This show also looked at the relationship of photography and art; through Jaffer Hassan, Zafar was portrayed as one of his own paintings. Wrapped in gauze and posing with a skull, the satirical and playful imagery stood out and, in a way, amalgamated the visuals of his other work on display. Qudsia Shahnawaz and Hassan Rana took on digital manipulation by showing the two-sidedness of Manzoor and the otherworldly experience of Naeem respectively. Mudassar Dar explored Ahmed’s use of dominant colours by giving us a monotone side profile, and Khalil Shah cleverly used Kazim’s iconic pose with birds and modelled him with a majestic cockatoo against a cloudy background. Amean J took portraiture to the next level by clicking images of Zeeshan from all four angles, and placing it in a glass cube, thereby giving us an example of multifaceted.
Through each painted portrait, the audience got a glimpse of the artist’s perception of themselves. Whether it was Kazim’s iconic self-portrait or Naeem’s distinctive painting of his nude self, each depicted their personal side. Manzoor and Ahmed created silhouettes of themselves, while Zafar painted his current self at 42. Zeeshan allowed others to create himself where the first artist was given a mugshot and the next was given the first artist’s painting of said photograph. This continued until there were eight paintings in various styles of Zeeshan, each one a continuation of the next.
The artists are all well-known and so are their works, so what was more interesting to see, were their parallel artworks. Another fascinating work by Zeeshan was his non signature piece which, ironically, was the artist’s signature on a 24 carat velvet ribbon. What was more amusing was that the piece was on silent auction, with bids placed in a small glass box. Kazim and Naeem explored sculpture in their pieces. Manzoor took on an interesting approach by taking figures from his distinctive practice, and giving them a faded grey background that was similar to the self-portrait. Zafar moved away from his toys and looked at the wrapping of a human skull, and Ahmed moved to explore photography.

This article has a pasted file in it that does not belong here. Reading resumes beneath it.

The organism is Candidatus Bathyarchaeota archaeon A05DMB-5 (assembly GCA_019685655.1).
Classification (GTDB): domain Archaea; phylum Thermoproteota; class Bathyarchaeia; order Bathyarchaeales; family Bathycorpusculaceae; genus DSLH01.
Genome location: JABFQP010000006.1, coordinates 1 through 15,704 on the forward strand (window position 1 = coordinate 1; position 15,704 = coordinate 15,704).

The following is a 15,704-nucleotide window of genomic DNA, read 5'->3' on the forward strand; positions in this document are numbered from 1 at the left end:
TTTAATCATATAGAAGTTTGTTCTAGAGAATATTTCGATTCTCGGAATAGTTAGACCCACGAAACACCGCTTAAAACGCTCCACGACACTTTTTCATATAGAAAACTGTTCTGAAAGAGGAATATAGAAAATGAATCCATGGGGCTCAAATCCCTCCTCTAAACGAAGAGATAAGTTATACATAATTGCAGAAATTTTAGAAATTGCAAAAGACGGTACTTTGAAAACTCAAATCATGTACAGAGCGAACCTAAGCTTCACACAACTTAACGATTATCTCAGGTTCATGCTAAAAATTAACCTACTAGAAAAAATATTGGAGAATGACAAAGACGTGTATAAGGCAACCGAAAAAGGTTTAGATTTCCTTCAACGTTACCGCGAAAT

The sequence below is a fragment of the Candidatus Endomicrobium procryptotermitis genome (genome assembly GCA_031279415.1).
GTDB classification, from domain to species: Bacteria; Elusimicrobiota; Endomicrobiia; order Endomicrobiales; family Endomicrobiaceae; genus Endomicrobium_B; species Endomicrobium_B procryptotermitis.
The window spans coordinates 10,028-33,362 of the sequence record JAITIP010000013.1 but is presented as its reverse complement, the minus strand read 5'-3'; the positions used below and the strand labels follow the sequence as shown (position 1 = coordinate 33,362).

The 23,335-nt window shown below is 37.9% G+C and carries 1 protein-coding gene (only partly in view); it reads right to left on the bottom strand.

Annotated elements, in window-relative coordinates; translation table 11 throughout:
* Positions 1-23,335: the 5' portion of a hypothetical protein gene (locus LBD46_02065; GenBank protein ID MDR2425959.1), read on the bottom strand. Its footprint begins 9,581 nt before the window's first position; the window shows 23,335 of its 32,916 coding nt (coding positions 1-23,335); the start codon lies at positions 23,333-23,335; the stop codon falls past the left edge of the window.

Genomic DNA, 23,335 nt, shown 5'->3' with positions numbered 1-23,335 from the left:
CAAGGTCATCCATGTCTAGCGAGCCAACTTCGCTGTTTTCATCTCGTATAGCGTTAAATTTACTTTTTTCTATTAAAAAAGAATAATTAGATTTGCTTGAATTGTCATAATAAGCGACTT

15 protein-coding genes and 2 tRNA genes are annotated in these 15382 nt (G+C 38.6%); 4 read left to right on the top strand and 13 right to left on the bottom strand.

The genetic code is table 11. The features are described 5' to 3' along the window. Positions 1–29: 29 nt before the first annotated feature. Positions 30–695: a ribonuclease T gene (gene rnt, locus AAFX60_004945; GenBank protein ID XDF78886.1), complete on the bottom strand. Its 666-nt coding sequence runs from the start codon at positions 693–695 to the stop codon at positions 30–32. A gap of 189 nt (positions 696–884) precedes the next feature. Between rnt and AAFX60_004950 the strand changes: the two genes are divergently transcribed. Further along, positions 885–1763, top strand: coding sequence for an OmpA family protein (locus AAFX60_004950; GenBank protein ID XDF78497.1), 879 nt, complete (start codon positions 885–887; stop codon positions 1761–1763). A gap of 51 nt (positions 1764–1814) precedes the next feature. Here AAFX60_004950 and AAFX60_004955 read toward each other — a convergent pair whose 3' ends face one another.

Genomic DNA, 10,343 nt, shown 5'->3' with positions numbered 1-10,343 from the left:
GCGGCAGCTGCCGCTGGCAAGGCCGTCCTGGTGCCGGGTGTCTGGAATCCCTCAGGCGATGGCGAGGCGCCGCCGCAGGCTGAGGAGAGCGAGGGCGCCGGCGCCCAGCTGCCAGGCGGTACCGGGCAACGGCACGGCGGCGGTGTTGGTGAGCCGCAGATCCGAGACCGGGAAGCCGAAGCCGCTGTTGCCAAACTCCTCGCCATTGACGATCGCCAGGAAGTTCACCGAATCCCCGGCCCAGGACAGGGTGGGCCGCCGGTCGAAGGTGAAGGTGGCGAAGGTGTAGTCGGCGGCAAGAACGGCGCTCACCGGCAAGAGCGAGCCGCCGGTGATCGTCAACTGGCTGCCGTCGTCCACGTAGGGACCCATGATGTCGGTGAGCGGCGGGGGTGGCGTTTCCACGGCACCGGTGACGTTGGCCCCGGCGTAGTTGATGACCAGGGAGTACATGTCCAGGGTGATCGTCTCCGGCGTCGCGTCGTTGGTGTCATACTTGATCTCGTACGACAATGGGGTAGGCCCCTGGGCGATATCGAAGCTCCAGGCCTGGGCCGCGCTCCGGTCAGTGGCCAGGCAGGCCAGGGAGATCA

The show was a great success, as it thoroughly explored variations in identity and cleverly shed light on what it means to be an artist in the 21st century.
Julius John, ‘Conversations over tea with Ali Kazim’, catalogue ‘Reflection’ by Sanat Initiative, Pakistan, 2018
You may also like:
Art Review: Raja Changez Sultan at Tanzara Gallery
(January 19, 2018)
NCA Rawalpindi Degree Show 2017
(January 17, 2018)
Winter Fete, Islamabad
(January 09, 2018)
Review: 9th National Exhibition at PNCA
(January 02, 2018)
Yeh Hai Karachi 2: Photography and Film Exhibition
(December 20, 2017)
Art Review: Reading Between the Lines at Sanat Initiative, Karachi
(December 05, 2017)
Art Review: The Onrushing 2 at Gallery 6, Islamabad
(December 04, 2017)
Daachi Arts and Crafts Exhibition 2017
(November 13, 2017)
Art Review: 'Loompaland' at Studio Seven, Karachi
(November 09, 2017)
The Behbud Bazaar, Islamabad
(November 07, 2017)
The Karachi Biennale 2017 (KB17)
(October 27, 2017)
VM Centre for Traditional Arts (VMCTA) – Rangoonwala Foundation and The Prince's School of Traditional Arts join hands
(October 26, 2017)
Wahab Jaffer Exhibition Opens at Tanzara Gallery, Islamabad
(October 20, 2017)
Art Review: Socio-Domestic at O Art Space, Lahore
(October 11, 2017)